High levels of decadienoate esters were found in the iso-octane soluble fraction extracted directly from pureed canned fruit of ‘Harvest Queen’, HW-606, ‘Bartlett’, 5 sports of ‘Bartlett’, ‘Surecrop’, and ‘Laxtons Progress’ pear (Pyrus communis L.). These cultivars, with the exception of ‘Surecrop’, had a Bartlett-like aroma. The decadienoate equivalents observed in 19 other cultivars ranged from none to one-half the high group. Higher levels of decadienoate esters were also detected by high pressure liquid chromatography (HPLC) in essences of canned fruit of ‘Bartlett’, ‘Harvest Queen’, and HW-606 with a Bartlett-like aroma than in canned fruit of 3 cultivars with aroma unlike ‘Bartlett’, including ‘Harrow Delight’, HW-607, and ‘Kieffer’. Cultivars with Bartlett-like aroma seem to be characterized by high decadienoate ester level, but high decadienoate ester levels are not necessarily indicative of Bartlett-like aroma. Decadienoate esters were not detected in essences extracted from actively growing or dormant shoots of ‘Bartlett’. Thus, early screening of seedlings for Bartlett-like aroma on basis of decadienoate extraction of the shoot or leaves cannot be effective.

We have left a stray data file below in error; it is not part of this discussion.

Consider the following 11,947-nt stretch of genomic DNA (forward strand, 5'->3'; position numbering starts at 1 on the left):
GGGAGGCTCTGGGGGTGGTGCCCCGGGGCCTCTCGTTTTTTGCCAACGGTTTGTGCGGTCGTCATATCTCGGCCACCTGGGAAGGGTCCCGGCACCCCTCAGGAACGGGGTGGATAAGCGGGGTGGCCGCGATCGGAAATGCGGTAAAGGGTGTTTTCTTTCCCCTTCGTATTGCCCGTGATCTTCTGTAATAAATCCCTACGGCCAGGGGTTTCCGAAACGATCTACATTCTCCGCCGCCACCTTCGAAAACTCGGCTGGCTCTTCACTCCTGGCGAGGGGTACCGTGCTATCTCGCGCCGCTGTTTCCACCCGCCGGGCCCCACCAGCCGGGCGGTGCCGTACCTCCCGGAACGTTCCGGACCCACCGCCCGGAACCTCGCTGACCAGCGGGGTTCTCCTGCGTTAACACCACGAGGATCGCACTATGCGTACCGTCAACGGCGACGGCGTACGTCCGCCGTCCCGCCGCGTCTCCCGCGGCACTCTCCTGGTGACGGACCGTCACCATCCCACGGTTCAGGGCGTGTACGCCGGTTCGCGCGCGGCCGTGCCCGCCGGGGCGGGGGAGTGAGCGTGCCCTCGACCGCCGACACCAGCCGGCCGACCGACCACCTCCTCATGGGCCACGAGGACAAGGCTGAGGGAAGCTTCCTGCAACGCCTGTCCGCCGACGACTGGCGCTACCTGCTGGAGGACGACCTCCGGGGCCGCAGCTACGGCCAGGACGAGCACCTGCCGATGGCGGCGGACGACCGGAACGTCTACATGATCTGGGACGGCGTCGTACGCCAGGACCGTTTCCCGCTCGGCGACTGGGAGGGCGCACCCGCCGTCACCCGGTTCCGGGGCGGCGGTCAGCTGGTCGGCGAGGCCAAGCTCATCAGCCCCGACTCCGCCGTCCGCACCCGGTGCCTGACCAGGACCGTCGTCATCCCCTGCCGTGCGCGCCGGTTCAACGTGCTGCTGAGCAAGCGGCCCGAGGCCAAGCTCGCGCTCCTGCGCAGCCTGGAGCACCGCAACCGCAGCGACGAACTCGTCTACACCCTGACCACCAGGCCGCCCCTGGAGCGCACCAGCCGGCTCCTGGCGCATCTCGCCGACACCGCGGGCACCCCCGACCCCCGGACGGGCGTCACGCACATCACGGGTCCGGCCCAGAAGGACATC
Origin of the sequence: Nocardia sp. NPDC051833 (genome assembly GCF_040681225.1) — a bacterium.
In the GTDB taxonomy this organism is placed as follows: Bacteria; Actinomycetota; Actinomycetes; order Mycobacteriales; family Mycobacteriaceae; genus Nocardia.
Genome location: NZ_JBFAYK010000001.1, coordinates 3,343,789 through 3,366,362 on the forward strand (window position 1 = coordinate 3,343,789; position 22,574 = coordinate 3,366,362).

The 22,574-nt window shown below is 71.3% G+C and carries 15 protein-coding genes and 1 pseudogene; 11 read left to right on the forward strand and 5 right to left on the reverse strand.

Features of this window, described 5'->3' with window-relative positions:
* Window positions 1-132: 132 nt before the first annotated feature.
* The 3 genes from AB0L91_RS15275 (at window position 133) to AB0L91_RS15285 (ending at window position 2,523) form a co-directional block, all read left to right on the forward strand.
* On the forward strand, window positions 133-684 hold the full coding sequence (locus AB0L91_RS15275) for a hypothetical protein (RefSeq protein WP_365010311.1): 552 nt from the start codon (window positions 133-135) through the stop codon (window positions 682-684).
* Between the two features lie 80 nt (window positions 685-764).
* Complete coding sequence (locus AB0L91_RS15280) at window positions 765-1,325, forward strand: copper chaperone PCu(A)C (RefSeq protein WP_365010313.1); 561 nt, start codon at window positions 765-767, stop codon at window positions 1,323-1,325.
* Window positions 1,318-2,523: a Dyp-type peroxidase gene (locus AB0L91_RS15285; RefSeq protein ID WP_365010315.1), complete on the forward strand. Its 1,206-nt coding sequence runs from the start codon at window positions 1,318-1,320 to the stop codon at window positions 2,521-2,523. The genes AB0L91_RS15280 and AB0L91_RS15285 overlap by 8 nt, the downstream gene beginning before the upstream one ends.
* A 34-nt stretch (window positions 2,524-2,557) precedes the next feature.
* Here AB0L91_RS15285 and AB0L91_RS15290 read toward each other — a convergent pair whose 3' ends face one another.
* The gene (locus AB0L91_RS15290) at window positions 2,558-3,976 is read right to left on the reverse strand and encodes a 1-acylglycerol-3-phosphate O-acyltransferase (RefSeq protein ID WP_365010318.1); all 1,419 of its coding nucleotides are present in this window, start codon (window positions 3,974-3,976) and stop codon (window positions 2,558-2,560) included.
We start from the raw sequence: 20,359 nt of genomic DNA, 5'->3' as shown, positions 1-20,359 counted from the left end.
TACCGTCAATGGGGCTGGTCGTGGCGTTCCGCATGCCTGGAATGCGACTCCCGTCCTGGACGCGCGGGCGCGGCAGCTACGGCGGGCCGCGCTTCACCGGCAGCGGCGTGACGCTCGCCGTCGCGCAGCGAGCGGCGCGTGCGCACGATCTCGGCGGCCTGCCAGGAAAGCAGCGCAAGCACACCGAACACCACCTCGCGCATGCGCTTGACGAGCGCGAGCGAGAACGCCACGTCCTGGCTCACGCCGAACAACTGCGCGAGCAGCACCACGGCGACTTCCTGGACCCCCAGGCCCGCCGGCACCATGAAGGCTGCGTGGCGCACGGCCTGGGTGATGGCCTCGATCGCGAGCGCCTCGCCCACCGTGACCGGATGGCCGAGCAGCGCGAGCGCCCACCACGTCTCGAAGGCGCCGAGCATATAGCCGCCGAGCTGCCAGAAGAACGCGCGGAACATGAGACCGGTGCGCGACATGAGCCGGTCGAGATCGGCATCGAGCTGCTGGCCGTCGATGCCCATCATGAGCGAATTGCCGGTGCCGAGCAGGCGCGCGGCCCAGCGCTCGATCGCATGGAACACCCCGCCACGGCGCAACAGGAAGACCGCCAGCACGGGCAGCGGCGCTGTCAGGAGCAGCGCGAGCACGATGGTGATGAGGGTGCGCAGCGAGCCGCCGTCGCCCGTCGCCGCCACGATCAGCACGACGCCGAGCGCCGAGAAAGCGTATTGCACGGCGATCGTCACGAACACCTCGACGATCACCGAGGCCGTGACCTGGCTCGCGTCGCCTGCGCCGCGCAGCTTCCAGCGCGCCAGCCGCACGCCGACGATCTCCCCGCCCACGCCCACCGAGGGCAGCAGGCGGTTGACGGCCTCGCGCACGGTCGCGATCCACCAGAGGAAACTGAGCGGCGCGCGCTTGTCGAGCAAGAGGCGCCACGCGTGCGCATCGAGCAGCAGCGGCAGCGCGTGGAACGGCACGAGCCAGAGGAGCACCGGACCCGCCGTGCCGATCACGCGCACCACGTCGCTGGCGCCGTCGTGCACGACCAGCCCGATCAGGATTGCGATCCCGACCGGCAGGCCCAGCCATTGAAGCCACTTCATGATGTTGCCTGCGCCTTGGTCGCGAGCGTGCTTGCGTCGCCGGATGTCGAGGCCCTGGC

Pear ( Pyrus L.) is an important commercial fruit crop widely cultivated around the world. Since the 1980s, with the introduction and breeding of improved cultivars, the planting area of early-maturing chinese sand pear cultivars has gradually
The United States produced 407,000 t of ‘Bartlett’ pears ( Pyrus communis L.) in 2012 [ U.S. Department of Agriculture (USDA), 2013] . California produces ≈32% of all pears in the nation and exports between 20% and 30% of the fresh crop each year